Children’s skis: rental or retail? |

Children’s skis: rental or retail?

Kristina Eastham, Of the Record staff

Some parents choose to purchase expensive new ski packages for their growing tykes. Others are haunted by images of once- or twice-used, outgrown skis and snowboards selling for a mere fraction of the price at yard sales, or having to donate them to thrift stores when they can’t sell them at all.

For families that take a ski vacation once a year at most, renting may be the obvious way to provide skis for your kids. Or for families that hit the slopes every weekend and holiday – fresh powder or not – owning the latest and greatest equipment may be a realistic choice.

But as kids’ excitement about a new sport turns to disinterest, purchasing brand new equipment that includes skis or snowboard, bindings, boots and poles, in addition to all the winter clothing, might not end up being used enough to pay for itself.

The way to figure this out is simple enough. Parents should compare the price of new equipment to the price of rentals times the number of times they rent. But there are some additional issues to include this equation. For some people, that number of times they will have to rent is unknown. And whether or not there are younger siblings to use of the equipment once its outgrown can make it more worthwhile to purchase.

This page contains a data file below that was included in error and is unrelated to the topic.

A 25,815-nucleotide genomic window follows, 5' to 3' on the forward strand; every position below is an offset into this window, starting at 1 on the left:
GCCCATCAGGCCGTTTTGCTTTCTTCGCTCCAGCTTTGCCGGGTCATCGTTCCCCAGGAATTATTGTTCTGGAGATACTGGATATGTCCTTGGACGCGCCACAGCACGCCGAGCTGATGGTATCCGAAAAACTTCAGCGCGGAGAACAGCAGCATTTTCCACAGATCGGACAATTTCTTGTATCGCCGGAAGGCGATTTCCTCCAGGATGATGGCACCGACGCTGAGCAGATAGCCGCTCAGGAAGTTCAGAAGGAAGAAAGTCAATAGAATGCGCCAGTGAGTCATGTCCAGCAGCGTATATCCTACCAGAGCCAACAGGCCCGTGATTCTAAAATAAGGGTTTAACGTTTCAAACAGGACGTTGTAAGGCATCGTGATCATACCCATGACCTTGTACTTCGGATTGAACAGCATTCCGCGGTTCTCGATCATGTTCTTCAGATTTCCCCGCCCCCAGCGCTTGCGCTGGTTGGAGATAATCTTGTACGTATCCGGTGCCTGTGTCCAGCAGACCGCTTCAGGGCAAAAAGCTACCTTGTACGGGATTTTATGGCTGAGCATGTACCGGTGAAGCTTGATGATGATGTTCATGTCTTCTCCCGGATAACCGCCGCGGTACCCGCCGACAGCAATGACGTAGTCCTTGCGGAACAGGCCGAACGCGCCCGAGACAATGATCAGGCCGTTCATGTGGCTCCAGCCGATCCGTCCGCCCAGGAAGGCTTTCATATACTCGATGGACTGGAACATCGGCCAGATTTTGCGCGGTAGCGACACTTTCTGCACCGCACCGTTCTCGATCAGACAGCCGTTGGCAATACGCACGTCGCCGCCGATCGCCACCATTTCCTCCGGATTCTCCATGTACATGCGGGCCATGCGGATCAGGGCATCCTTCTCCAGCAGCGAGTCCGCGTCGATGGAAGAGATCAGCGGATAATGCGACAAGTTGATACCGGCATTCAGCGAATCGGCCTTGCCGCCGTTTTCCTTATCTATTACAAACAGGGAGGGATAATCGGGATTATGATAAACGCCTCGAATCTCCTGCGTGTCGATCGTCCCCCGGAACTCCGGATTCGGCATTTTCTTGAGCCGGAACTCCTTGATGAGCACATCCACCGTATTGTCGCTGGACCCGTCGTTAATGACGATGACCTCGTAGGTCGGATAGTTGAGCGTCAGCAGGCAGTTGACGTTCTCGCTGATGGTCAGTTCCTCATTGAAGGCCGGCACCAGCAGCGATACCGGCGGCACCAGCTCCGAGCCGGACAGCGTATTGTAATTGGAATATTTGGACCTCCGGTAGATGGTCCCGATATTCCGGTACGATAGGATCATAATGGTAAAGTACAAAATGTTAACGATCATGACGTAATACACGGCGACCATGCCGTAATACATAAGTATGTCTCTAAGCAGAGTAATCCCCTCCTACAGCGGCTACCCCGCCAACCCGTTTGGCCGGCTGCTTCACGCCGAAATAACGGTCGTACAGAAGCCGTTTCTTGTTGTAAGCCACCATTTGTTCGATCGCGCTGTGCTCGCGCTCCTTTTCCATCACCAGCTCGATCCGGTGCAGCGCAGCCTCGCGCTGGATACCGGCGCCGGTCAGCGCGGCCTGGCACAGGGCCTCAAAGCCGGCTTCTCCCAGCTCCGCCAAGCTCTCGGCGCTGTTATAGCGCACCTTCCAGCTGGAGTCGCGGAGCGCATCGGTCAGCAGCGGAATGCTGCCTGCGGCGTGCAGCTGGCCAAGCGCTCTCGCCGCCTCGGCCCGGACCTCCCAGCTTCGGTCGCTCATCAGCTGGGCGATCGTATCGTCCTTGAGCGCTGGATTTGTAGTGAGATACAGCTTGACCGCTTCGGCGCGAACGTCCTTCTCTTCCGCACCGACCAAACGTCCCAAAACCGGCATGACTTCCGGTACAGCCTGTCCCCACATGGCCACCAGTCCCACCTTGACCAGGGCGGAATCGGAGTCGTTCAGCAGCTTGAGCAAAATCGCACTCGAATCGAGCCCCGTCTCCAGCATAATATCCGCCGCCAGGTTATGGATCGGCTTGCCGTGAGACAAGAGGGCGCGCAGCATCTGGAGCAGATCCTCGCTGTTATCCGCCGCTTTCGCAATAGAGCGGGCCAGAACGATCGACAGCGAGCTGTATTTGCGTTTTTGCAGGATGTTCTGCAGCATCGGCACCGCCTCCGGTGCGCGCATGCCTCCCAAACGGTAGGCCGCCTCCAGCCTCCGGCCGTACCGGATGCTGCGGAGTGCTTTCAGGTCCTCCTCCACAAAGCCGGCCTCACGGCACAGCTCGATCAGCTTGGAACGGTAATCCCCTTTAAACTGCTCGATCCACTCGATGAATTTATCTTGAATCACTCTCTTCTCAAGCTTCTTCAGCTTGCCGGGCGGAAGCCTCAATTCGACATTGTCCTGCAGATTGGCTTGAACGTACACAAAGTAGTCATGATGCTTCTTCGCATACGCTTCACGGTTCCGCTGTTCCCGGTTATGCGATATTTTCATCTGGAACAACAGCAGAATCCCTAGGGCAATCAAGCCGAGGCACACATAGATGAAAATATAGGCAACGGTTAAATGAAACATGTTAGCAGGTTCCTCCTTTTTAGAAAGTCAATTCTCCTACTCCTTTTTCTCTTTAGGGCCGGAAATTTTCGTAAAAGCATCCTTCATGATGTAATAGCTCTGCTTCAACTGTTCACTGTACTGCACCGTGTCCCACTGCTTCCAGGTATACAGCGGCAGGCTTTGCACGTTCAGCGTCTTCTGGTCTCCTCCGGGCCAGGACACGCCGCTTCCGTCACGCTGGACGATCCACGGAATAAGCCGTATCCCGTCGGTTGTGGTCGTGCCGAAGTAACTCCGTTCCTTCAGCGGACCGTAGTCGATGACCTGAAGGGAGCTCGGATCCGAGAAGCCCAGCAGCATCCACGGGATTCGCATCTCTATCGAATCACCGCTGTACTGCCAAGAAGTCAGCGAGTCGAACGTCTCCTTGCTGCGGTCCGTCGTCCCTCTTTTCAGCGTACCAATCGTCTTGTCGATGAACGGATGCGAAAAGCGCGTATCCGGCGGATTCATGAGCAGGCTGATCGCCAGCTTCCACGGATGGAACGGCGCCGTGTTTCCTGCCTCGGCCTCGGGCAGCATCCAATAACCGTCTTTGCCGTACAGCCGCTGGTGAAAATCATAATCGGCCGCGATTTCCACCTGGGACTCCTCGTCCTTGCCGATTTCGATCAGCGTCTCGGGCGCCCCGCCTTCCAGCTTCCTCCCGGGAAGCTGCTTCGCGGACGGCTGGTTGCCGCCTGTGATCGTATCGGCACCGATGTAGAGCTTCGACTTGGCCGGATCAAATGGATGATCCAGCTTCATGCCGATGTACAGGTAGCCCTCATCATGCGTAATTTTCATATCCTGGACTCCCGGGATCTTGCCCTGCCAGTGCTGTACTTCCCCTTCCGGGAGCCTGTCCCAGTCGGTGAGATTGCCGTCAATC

When it comes to buying equipment, parents may try money-saving techniques to get the most use out of their equipment, but kids will be more comfortable when they have the right equipment.

"Boots that fit them properly is the most important thing. People have a tendency to purchase the equipment too large so their child can grow into it," said Jenna Prescott, American Ski Company’s VP of retail, who has run retail for 42 shops around the country.

American Ski Company, which runs The Canyons Resort, offers deep discounts for multi-day rentals and ski-school, to help offset the costs of rentals to vacationers.